Cheers,

Mungo

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Mungo & Matt's Hike in the Valley

Last weekend my friend Matt and I went for a hike down into the valley woods near my home. We brought backpacks and supplies for a quick lunch. Matt brought his camera, and took all of these pictures... Once you have viewed these pictures, please remit a royalty check in the amount of $12.50 to him immediately. He will appreciate it.

Hike in the Valley - June 12, 2010
I pointed out plants wherever I could. I'd be a lot of fun at a cocktail party. If they had wild plants about. That is. This is a jumble of Yellow Wood Sorrel that I forced Matt to consume.

Hike in the Valley - June 12, 2010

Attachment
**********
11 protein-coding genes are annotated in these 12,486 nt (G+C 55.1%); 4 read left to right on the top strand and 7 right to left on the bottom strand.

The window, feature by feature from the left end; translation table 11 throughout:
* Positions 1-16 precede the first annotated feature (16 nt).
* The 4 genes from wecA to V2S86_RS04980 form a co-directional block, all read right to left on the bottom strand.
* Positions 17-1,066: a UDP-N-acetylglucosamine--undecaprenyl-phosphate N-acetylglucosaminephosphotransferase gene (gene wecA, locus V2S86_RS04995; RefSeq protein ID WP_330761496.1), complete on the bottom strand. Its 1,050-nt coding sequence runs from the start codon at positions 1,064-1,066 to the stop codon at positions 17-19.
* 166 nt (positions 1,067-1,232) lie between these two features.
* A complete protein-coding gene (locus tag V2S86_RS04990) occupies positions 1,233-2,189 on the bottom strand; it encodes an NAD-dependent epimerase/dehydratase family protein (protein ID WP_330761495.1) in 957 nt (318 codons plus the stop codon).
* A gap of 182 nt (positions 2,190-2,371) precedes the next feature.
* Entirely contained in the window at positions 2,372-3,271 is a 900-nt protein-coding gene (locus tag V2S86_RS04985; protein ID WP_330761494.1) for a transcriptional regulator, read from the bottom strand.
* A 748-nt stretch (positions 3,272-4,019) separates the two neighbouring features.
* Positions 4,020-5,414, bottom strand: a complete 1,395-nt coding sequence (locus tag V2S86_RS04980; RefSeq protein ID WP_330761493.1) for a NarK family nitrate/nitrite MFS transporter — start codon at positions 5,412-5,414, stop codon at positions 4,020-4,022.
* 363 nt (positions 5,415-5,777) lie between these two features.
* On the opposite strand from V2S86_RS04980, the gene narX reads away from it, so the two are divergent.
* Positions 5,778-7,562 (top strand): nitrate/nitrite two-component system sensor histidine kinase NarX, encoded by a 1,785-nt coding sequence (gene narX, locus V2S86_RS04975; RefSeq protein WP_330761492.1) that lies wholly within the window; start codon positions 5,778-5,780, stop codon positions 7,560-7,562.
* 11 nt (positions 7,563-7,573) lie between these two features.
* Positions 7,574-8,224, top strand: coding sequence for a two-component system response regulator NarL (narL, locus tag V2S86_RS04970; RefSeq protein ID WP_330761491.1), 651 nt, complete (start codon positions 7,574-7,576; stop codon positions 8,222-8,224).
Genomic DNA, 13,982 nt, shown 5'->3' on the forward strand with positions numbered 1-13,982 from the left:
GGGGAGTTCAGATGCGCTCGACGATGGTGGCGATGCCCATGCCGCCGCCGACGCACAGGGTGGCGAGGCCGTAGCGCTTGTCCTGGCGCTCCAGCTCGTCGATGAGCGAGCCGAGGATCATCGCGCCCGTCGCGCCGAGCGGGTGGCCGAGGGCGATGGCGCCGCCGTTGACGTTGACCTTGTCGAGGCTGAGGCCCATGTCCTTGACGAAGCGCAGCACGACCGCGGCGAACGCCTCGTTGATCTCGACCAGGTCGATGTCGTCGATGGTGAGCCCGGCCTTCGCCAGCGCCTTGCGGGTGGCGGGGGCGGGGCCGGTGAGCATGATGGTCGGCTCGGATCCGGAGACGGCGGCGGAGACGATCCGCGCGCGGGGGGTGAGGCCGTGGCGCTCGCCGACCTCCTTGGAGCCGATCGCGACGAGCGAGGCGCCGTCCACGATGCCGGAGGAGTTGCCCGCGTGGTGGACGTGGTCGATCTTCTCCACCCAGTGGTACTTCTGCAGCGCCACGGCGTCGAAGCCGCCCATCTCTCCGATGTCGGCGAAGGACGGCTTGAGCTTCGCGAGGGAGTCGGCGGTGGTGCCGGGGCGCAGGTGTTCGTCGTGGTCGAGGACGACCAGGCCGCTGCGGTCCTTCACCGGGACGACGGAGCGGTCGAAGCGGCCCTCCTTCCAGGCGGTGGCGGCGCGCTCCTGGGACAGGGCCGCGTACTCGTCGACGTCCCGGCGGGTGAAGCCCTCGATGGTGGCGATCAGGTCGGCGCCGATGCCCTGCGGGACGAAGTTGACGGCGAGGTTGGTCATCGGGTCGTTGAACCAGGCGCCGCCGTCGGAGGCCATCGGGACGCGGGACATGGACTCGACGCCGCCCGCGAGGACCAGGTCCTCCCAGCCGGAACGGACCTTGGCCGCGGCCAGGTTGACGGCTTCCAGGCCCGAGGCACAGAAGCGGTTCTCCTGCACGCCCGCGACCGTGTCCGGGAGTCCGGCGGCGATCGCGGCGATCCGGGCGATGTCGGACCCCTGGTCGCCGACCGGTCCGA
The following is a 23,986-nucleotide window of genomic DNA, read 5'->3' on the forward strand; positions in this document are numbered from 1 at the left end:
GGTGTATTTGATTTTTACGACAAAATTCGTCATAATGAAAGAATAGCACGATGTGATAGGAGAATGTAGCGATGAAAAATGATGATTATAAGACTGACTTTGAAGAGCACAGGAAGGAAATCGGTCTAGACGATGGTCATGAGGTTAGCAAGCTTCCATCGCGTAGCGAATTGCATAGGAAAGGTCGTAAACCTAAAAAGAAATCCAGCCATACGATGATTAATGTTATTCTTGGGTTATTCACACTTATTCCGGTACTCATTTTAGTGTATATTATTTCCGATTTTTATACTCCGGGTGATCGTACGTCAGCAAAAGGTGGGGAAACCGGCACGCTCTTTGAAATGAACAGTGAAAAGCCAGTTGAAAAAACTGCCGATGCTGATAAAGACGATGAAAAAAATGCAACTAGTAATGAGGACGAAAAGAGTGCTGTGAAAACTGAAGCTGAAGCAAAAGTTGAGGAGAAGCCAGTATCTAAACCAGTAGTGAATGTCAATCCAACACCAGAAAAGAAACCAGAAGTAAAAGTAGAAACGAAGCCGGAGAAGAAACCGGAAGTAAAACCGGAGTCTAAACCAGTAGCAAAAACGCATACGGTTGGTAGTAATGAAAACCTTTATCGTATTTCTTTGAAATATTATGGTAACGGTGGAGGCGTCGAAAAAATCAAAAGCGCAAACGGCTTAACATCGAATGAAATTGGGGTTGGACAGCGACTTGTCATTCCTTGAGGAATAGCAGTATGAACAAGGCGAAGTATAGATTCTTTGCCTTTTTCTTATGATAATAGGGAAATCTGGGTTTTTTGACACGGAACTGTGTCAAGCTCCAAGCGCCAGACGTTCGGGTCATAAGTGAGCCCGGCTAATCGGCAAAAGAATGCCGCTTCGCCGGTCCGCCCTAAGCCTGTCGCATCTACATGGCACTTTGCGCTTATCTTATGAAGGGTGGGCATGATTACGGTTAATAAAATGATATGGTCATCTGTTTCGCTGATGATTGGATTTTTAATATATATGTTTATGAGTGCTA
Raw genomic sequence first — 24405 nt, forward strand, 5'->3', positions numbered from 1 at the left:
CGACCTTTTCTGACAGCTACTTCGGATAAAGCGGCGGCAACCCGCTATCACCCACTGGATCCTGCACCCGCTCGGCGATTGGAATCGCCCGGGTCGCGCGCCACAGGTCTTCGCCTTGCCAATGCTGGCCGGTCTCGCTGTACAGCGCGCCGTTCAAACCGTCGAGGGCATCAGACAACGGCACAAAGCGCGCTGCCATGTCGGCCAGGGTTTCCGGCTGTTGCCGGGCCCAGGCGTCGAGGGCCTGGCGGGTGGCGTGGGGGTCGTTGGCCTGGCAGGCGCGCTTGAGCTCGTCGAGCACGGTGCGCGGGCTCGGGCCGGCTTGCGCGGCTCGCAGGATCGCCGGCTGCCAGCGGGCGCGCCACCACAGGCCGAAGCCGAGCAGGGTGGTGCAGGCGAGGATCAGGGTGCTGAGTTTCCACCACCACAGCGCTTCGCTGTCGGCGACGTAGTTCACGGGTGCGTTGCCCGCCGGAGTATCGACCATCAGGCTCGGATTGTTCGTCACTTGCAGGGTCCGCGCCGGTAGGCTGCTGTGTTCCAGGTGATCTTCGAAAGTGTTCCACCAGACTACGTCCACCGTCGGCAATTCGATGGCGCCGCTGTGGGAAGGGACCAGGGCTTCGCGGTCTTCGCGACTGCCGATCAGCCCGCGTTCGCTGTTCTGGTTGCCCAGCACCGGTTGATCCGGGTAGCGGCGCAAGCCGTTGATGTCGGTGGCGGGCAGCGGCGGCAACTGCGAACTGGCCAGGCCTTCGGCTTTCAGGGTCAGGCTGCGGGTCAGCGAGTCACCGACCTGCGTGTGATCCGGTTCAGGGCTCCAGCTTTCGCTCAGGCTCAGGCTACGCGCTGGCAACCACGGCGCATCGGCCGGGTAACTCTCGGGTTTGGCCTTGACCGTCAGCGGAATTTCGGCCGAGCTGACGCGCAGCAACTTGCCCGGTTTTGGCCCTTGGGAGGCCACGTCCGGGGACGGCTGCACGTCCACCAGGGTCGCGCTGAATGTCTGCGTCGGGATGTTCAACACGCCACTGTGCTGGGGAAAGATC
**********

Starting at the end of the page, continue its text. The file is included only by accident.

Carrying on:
I don't know what this fungus is, and I don't have my mushroom book with me, so I'll update this post once I figure it out. All I know is that it looked really interesting.

Hike in the Valley - June 12, 2010
Also, I am jealous of Matt's camera. It is a big ol' Canon DSLR. It takes some nice pictures, with his assistance, of course. He pushes the shutter-release button and aims the lens in the right direction.

Hike in the Valley - June 12, 2010
I was mildly terrified when I realized that the rotten wood upon which the fungus was feasting was completely occupied (infested) by ravenous, pissed off Red Ants. I was bitten or stung by one last year and it hurt and burned for ages.

Hike in the Valley - June 12, 2010